How far off is the entry of autonomous robots into everyday life? Researchers and industries have different opinions on this issue. To spur technology for the development of autonomous robots such as self-driving cars, the Defense Advanced Research Projects Agency (DARPA) have been organizing world-wide prestigious competitions in Autonomous Systems during the last decade. In the 2021 DARPA Subterranean (SubT) Challenge, a WASP-founded post-doc, Olov Andersson was a part of the winning team.
Launched in 2004, The DARPA (Defense Advanced Research Projects Agency) Challenges are the most prestigious competitions in Autonomous Systems. The competition is open to teams and organizations from around the world, with the restriction that there must be minimum one U.S. citizen included on each team. The initial 2004-2007 DARPA Challenges on driverless cars are widely credited with kick-starting the autonomous vehicle industry.
The DARPA Subterranean (SubT) Challenge instead focused on developing autonomous robots for complex unknown environments and the competition course consisted of three types of environments, tunnel systems, cave networks and indoor urban environments. In the final event September 21-24 2021, Team Cerberus with the WASP-funded postdoc Olov Andersson won the competition, in rivalry with teams from among others NASA JPL/MIT, CMU and CSIRO. Team Cerberus, led by Prof. Kostas Alexis of NTNU, is an international collaboration, including robotics labs from prominent European universities such as Prof. Marco Hutter and Prof. Roland Siegwart from ETH Zürich, as well as Prof. Maurice Fallon from Oxford.
Dr. Andersson participated as part of Prof. Siegwart’s Autonomous Systems Lab at ETH Zürich, where he helped co-lead their efforts for the final year of the competition.
“It’s the experience of a life time to compete with some of the best labs in the world at the frontier of technology for autonomous robots, let alone win! The teams put in an incredible effort over three years to develop fully autonomous robots and make them work robustly in the real world. Many lessons were learned along the way, some of this has already led to spin-offs. Since the final map was unknown, like most teams we came prepared with both ground and flying robots of varying sizes and capabilities”, says Andersson.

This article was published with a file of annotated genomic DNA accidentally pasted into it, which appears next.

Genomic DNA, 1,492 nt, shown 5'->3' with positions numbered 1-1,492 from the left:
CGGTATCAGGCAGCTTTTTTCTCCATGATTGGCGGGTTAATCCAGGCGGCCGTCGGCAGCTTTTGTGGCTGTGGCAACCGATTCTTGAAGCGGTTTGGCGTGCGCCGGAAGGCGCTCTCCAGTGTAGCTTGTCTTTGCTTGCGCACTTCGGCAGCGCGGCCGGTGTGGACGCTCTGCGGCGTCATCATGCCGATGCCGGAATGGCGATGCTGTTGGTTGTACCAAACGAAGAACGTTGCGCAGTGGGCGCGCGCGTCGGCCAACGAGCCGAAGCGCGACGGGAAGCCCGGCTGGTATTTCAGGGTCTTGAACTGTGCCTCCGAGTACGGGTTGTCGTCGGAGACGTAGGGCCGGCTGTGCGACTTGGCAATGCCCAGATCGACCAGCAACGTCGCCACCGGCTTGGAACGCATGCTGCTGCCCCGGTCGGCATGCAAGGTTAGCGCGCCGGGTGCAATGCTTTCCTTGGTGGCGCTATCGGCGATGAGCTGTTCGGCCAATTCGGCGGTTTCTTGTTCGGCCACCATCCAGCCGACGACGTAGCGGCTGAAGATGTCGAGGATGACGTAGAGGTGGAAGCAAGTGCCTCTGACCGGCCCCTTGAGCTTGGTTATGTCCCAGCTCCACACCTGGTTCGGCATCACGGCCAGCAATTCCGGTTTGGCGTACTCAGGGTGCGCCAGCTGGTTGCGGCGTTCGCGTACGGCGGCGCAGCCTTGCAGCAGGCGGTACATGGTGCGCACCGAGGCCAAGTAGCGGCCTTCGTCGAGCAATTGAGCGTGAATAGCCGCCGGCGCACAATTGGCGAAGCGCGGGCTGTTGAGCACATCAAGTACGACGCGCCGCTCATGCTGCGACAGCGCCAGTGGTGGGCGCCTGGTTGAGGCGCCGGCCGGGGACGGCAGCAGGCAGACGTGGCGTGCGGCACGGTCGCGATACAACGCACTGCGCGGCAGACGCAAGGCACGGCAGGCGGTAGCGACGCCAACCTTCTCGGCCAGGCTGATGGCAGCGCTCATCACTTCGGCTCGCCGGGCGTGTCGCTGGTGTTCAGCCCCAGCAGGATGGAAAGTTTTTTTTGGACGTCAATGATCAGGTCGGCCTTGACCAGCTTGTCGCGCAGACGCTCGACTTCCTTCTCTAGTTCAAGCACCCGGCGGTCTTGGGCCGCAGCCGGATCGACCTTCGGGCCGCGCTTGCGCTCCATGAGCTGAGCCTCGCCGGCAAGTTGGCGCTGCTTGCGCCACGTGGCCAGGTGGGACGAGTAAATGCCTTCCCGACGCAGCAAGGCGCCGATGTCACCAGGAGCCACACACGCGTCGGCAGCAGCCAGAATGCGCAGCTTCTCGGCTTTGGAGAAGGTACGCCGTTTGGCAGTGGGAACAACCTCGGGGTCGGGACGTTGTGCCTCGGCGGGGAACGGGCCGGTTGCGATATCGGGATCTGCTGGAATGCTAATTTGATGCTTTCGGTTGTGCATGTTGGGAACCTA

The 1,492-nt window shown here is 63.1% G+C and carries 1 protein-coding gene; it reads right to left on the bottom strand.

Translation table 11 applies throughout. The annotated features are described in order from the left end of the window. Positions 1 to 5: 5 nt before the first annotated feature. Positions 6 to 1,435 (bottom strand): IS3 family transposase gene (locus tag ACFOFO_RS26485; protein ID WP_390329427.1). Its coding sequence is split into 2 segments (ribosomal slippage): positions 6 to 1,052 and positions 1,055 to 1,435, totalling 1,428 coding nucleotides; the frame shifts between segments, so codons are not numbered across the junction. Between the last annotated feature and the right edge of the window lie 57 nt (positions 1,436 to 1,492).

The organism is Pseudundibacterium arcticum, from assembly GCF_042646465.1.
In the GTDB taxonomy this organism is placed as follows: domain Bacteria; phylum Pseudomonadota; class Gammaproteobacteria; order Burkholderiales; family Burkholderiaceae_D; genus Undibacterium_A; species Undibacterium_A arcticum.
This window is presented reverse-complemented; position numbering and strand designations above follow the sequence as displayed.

“One thing that was new this year was that quadrupedal robots have now matured to where they are a strong all-round contender for long-term autonomy, especially for the narrow and cluttered passages that ended up dominating here. Developing autonomy for an unknown real-world environment also highlighted a number of remaining research problems that I plan to revisit in the future. I’m very grateful to Prof. Siegwart for letting me help co-lead his part of Team Cerberus.”
Olov Andersson is a former WASP PhD student from the research lab of Prof. Patrick Doherty at Linköping University. He graduated in April 2020 with his thesis “Learning to make safe real-time decisions under uncertainty for autonomous robots”. His research focused on methods for safe robot decision-making in uncertain and dynamic environments, to better allow autonomous robots to navigate real-world work places or public spaces. The WASP Research Arena for public safety (WARA-PS) at Gränsö Västervik, was used for prototype demonstrations of research results in his thesis.
Today, Olov Andersson is performing a WASP funded postdoc in the Autonomous Systems Lab (ASL) led by Prof. Roland Siegwart at ETH Zürich. The lab is a world-leading environment for research in autonomous systems.
DARPA Short Facts
- DARPA (Defense Advanced Research Projects Agency) is the research and development agency of the United States Department of Defense.
- Originally launched in 1958 by President Dwight D. Eisenhower in response to the Soviet launching of Sputnik 1 during the cold war.
- Mission: forming and executing research and development projects to expand the frontiers of technology and science, mainly for use by the military.
- The DARPA organization works in close cooperation with American universities, where DARPA reserve and finance certain research of interest.
- DARPA supported the evolution of the ARPANET, the precursor paving the way to present-day Internet, as well as the technology behind GPS.
Self-driving cars: A survey, C Badue et al, Expert Systems with Applications, 2021
Further information about the DARPA Subterranean Challenge
Published: November 23rd, 2021